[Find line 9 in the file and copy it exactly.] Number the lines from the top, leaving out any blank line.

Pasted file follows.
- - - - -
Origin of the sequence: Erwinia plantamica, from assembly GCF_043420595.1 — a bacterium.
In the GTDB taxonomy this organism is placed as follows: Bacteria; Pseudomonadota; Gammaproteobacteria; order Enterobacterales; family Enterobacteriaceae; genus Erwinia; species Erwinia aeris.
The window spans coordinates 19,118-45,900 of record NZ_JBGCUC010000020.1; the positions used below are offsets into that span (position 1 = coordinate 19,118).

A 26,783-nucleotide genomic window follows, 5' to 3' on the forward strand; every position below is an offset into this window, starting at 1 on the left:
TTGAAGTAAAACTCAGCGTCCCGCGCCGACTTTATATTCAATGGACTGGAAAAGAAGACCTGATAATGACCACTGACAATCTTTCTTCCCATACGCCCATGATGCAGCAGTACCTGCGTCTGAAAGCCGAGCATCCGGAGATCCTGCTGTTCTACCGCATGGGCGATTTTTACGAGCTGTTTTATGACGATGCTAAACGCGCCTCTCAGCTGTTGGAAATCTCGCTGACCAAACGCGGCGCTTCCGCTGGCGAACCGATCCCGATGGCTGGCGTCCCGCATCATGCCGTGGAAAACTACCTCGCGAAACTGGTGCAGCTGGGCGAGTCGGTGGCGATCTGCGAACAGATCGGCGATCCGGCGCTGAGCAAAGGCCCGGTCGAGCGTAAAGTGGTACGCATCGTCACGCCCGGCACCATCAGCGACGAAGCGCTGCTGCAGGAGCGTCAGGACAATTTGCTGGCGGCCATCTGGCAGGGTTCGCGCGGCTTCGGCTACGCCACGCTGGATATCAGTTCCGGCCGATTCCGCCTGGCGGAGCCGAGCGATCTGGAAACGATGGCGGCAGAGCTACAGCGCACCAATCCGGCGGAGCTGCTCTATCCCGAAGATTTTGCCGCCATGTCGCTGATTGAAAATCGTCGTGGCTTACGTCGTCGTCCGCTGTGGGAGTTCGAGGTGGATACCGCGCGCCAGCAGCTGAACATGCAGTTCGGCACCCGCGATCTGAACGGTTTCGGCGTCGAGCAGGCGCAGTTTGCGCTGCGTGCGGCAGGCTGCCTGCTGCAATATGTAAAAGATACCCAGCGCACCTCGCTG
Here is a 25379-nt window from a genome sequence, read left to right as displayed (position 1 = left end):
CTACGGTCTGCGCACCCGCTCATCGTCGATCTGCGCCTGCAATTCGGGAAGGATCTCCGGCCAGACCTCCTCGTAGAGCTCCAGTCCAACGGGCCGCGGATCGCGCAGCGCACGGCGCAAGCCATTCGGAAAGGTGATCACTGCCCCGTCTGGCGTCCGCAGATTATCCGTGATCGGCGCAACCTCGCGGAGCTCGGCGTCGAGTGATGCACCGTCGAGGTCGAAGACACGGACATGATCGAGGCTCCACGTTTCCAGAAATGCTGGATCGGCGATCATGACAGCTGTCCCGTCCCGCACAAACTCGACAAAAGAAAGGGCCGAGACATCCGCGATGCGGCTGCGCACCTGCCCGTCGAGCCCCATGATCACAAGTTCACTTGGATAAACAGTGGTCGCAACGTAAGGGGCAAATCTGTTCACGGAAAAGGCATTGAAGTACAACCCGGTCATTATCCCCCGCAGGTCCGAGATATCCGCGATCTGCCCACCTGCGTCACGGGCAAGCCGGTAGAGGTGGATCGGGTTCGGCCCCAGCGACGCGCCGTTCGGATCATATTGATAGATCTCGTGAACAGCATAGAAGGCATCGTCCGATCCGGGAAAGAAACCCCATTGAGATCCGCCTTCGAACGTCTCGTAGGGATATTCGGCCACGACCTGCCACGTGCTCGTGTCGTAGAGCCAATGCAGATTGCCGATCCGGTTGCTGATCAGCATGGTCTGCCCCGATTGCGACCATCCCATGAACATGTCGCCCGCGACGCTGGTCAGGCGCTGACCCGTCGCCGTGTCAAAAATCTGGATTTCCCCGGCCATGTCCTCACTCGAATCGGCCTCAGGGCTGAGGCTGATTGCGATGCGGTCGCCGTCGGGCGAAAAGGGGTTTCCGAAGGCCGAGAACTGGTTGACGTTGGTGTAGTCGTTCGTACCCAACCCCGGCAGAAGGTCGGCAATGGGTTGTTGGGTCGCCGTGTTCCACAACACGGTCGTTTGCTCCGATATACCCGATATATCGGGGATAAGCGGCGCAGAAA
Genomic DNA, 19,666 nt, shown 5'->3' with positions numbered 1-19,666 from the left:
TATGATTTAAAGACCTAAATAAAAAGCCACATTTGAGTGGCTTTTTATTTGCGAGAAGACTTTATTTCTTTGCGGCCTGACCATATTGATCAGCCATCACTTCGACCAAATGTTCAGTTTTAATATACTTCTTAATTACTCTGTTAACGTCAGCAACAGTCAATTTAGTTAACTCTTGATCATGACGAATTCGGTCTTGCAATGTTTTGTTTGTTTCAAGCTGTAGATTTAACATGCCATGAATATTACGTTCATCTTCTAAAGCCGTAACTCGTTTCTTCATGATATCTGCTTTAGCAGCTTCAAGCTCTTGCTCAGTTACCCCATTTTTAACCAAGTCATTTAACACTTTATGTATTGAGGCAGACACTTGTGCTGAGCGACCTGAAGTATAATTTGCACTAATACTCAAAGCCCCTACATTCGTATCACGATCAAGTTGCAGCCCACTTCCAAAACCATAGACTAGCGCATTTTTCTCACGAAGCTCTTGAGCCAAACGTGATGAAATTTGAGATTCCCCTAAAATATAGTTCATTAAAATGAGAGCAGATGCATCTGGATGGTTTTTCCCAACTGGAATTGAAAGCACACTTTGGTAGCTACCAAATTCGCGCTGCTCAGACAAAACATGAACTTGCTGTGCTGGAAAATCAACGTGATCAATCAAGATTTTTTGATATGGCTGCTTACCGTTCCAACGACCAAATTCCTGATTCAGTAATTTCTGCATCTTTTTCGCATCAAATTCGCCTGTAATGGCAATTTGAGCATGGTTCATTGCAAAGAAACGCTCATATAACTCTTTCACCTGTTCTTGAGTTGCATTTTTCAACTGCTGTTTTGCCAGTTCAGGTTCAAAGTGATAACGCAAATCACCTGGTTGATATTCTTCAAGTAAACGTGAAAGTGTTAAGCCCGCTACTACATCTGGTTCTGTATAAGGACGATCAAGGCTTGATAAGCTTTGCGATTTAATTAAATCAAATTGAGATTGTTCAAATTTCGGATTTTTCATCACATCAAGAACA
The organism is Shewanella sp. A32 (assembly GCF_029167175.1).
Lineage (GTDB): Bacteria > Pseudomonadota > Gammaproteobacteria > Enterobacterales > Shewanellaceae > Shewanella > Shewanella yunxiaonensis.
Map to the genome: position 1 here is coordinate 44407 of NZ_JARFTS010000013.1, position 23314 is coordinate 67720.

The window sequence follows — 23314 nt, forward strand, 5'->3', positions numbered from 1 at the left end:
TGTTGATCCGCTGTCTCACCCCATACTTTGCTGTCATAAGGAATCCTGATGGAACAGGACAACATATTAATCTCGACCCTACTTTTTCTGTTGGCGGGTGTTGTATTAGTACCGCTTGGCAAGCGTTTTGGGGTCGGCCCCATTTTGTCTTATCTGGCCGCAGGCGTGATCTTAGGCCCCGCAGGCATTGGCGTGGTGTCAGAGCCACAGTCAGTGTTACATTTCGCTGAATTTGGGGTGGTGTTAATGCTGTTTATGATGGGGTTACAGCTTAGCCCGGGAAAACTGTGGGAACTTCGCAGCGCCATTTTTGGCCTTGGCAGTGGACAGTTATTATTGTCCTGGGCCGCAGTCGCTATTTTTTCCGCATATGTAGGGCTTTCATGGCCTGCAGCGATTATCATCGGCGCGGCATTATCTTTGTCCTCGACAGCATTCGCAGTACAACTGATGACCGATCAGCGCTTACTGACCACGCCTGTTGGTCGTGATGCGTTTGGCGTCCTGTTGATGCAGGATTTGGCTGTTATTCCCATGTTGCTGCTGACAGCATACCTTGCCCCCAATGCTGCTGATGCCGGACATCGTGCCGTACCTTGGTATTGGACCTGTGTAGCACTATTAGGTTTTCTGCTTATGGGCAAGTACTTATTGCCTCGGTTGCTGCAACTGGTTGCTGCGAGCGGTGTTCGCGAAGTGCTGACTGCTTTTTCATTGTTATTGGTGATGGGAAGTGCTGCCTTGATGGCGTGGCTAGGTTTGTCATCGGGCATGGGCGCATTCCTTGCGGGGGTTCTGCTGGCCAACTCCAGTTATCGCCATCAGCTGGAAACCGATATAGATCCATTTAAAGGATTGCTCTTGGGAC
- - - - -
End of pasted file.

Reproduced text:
TATGATTTAAAGACCTAAATAAAAAGCCACATTTGAGTGGCTTTTTATTTGCGAGAAGACTTTATTTCTTTGCGGCCTGACCATATTGATCAGCCATCACTTCGACCAAATGTTCAGTTTTAATATACTTCTTAATTACTCTGTTAACGTCAGCAACAGTCAATTTAGTTAACTCTTGATCATGACGAATTCGGTCTTGCAATGTTTTGTTTGTTTCAAGCTGTAGATTTAACATGCCATGAATATTACGTTCATCTTCTAAAGCCGTAACTCGTTTCTTCATGATATCTGCTTTAGCAGCTTCAAGCTCTTGCTCAGTTACCCCATTTTTAACCAAGTCATTTAACACTTTATGTATTGAGGCAGACACTTGTGCTGAGCGACCTGAAGTATAATTTGCACTAATACTCAAAGCCCCTACATTCGTATCACGATCAAGTTGCAGCCCACTTCCAAAACCATAGACTAGCGCATTTTTCTCACGAAGCTCTTGAGCCAAACGTGATGAAATTTGAGATTCCCCTAAAATATAGTTCATTAAAATGAGAGCAGATGCATCTGGATGGTTTTTCCCAACTGGAATTGAAAGCACACTTTGGTAGCTACCAAATTCGCGCTGCTCAGACAAAACATGAACTTGCTGTGCTGGAAAATCAACGTGATCAATCAAGATTTTTTGATATGGCTGCTTACCGTTCCAACGACCAAATTCCTGATTCAGTAATTTCTGCATCTTTTTCGCATCAAATTCGCCTGTAATGGCAATTTGAGCATGGTTCATTGCAAAGAAACGCTCATATAACTCTTTCACCTGTTCTTGAGTTGCATTTTTCAACTGCTGTTTTGCCAGTTCAGGTTCAAAGTGATAACGCAAATCACCTGGTTGATATTCTTCAAGTAAACGTGAAAGTGTTAAGCCCGCTACTACATCTGGTTCTGTATAAGGACGATCAAGGCTTGATAAGCTTTGCGATTTAATTAAATCAAATTGAGATTGTTCAAATTTCGGATTTTTCATCACATCAAGAACA